"I'm sorry." He mouthed. "So, so sorry."
Warnings: Hints of bullying, death, and similarities to Columbine.
Rating: PG-13. It's not graphic.
I thought everything had changed. That everything was different. He didn't need me anymore, he had his new friends, his track team glory and the girls that came with both. So I'd shrunk back from him, giving him his space and slowly disappearing from his life, only making brief cameos to see him stare right through me, laughing as one of his friends shoved me into a wall of lockers, or tipped the books from my hands. When we were young, he'd get so upset over the bruises on my face, running his fingertips over them, his face inches from mine as he inspected the damage with the utmost care. Then suddenly I wouldn't have been so surprised if it had been his fist that caused them in the first place. So everything had changed, hadn't it?
I wasn't sure when he hesitated, cowering under the bureau against mine, his brown eyes flickering behind their thick glasses frames, brushing over my face for a moment. But when he started to crawl towards me, I knew it wasn't true.
"G-Gerard? I'm so scared, please, Gee, I'm frightened." He whispered, and I could see the tears licking over his eyes, making a film. He was shaking, and one of his hands had grabbed onto my own, holding my knees tight to my body, a ball under the desk as I tried not to be noticed. Our eyes met for a moment, and I released my hands, lowering my knees to the floor so that I sat Indian style. He didn't pause before climbing into my lap, his knees either side of my hips, his head buried in the crook of my neck as he breathed almost silently.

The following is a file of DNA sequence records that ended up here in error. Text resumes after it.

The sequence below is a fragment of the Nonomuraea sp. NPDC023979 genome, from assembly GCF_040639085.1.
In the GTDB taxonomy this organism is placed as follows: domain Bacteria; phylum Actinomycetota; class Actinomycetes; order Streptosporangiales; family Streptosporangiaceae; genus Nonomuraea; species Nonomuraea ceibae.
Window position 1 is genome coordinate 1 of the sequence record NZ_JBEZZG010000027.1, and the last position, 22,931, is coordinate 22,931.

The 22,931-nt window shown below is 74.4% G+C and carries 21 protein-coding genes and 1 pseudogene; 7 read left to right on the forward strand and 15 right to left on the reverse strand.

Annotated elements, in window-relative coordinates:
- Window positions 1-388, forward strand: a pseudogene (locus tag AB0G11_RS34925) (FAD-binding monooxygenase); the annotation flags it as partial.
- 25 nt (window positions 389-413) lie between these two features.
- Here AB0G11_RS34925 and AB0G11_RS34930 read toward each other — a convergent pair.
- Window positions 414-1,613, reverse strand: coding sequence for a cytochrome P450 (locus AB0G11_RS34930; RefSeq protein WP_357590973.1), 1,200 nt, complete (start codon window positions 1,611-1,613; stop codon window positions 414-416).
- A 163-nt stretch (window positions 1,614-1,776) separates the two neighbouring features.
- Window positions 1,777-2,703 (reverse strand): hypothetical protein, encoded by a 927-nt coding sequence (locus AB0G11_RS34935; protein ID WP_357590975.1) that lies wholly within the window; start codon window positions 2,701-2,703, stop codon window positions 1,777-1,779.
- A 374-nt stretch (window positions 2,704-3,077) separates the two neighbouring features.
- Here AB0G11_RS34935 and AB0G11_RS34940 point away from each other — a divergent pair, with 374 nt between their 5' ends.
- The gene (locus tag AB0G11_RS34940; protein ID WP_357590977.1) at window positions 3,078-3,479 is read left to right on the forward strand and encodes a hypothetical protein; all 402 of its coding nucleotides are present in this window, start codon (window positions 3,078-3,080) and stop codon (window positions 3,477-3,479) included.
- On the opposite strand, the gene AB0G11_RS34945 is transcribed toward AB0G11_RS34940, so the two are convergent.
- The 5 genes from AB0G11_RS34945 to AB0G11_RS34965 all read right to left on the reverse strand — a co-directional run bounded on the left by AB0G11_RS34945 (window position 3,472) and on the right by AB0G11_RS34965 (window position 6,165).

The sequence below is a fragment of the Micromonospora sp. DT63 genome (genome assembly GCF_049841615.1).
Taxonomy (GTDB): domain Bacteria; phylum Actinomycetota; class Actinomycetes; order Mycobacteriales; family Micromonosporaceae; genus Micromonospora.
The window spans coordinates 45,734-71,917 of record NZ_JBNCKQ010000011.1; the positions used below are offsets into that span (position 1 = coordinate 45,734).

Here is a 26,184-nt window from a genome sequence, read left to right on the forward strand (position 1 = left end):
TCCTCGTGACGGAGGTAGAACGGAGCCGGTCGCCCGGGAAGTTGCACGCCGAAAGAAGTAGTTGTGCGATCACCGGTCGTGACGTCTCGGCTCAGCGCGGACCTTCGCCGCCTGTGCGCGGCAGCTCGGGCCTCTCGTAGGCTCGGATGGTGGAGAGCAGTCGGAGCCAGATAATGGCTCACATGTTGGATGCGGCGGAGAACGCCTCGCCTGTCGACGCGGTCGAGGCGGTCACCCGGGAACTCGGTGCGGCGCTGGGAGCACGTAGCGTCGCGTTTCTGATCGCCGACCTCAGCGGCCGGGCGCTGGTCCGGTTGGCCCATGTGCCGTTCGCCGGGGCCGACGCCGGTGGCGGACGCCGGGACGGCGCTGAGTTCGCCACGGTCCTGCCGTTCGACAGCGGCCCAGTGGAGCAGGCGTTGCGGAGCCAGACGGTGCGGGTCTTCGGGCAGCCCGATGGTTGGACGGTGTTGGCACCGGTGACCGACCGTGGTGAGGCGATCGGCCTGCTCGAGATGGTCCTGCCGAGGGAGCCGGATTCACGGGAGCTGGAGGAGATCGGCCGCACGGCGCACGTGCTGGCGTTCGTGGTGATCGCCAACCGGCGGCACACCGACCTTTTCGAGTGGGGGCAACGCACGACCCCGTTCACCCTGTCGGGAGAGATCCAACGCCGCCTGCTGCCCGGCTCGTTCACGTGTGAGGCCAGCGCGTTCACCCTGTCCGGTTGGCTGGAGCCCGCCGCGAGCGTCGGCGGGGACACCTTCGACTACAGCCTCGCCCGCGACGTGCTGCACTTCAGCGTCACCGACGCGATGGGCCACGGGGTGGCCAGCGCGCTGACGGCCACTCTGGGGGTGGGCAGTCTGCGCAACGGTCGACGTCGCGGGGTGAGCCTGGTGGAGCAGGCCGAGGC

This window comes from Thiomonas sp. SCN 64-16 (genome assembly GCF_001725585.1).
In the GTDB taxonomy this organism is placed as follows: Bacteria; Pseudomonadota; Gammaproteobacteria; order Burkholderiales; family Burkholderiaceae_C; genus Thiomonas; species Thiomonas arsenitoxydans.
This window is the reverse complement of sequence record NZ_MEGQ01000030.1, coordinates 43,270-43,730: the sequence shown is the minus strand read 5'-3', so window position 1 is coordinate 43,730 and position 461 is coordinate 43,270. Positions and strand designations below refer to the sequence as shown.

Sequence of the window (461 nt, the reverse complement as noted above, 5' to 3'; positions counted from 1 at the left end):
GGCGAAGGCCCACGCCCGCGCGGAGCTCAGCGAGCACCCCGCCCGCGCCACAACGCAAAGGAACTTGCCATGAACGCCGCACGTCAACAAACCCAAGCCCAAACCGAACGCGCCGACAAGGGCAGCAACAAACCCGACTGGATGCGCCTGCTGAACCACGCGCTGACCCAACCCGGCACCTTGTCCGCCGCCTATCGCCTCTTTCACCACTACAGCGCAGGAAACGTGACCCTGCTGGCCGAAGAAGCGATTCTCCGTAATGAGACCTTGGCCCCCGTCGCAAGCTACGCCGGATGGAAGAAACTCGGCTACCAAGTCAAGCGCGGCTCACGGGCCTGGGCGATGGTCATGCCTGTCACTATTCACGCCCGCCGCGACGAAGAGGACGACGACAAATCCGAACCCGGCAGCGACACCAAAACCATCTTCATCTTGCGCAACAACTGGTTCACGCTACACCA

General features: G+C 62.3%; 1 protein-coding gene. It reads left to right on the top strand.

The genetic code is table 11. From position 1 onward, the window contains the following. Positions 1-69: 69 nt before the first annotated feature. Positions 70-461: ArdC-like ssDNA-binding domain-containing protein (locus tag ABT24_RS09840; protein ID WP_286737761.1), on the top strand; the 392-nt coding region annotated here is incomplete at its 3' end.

A gunshot sounded only meters from where we were hiding, and he jumped, clutching the back of my neck with a clammy hand. I flinched at his touch, pulling away. His hand loosened, but his fingers stayed, gliding over the crusted bruise his friend Patrick had graced me with this morning, while he watched, unseeing.
"I'm sorry." He mouthed. "So, so sorry." There was a moment in which I was convinced it was fear fuelling this apology, fear that the angst driven teenager simply three strides from here would choose us as his next victims, as his next lesson to the school that let him down. But when his eyes met mine, I knew different. This wasn't a wish for protection, he knew we were lost. This was honesty in it's most raw form, truth and upright remorse.
The gunman moved. We held each other a fraction tighter, never losing eye contact.
"I forgive you." I said silently, booted feet stopping by the desk we cowered beneath, and as the boy who was too young for his destroyed soul began to kneel by our bureau, his shotgun barrel appearing before any feature, we exchanged final utterings of brotherly love.
In our last moment, we knew, nothing's changed.